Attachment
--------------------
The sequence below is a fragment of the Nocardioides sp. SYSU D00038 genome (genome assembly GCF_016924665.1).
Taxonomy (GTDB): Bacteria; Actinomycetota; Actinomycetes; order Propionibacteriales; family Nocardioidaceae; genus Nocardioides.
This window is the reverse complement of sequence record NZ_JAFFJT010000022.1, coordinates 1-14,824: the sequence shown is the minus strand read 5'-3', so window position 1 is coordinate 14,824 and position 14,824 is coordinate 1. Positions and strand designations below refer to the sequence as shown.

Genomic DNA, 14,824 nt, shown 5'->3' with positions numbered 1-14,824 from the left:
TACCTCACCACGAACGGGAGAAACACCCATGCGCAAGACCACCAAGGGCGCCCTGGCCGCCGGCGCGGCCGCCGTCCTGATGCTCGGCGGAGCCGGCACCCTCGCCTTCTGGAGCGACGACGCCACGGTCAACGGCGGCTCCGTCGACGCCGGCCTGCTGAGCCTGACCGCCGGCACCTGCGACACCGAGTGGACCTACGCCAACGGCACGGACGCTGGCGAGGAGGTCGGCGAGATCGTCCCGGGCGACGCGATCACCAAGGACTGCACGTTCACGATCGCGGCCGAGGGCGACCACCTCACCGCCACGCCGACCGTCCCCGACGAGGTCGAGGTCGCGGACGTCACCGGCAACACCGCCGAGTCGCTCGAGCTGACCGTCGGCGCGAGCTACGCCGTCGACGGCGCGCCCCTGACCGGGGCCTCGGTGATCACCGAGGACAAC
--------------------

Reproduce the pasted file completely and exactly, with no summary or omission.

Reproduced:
The sequence below is a fragment of the Nocardioides sp. SYSU D00038 genome (genome assembly GCF_016924665.1).
Taxonomy (GTDB): Bacteria; Actinomycetota; Actinomycetes; order Propionibacteriales; family Nocardioidaceae; genus Nocardioides.
This window is the reverse complement of sequence record NZ_JAFFJT010000022.1, coordinates 1-14,824: the sequence shown is the minus strand read 5'-3', so window position 1 is coordinate 14,824 and position 14,824 is coordinate 1. Positions and strand designations below refer to the sequence as shown.

Genomic DNA, 14,824 nt, shown 5'->3' with positions numbered 1-14,824 from the left:
TACCTCACCACGAACGGGAGAAACACCCATGCGCAAGACCACCAAGGGCGCCCTGGCCGCCGGCGCGGCCGCCGTCCTGATGCTCGGCGGAGCCGGCACCCTCGCCTTCTGGAGCGACGACGCCACGGTCAACGGCGGCTCCGTCGACGCCGGCCTGCTGAGCCTGACCGCCGGCACCTGCGACACCGAGTGGACCTACGCCAACGGCACGGACGCTGGCGAGGAGGTCGGCGAGATCGTCCCGGGCGACGCGATCACCAAGGACTGCACGTTCACGATCGCGGCCGAGGGCGACCACCTCACCGCCACGCCGACCGTCCCCGACGAGGTCGAGGTCGCGGACGTCACCGGCAACACCGCCGAGTCGCTCGAGCTGACCGTCGGCGCGAGCTACGCCGTCGACGGCGCGCCCCTGACCGGGGCCTCGGTGATCACCGAGGACAAC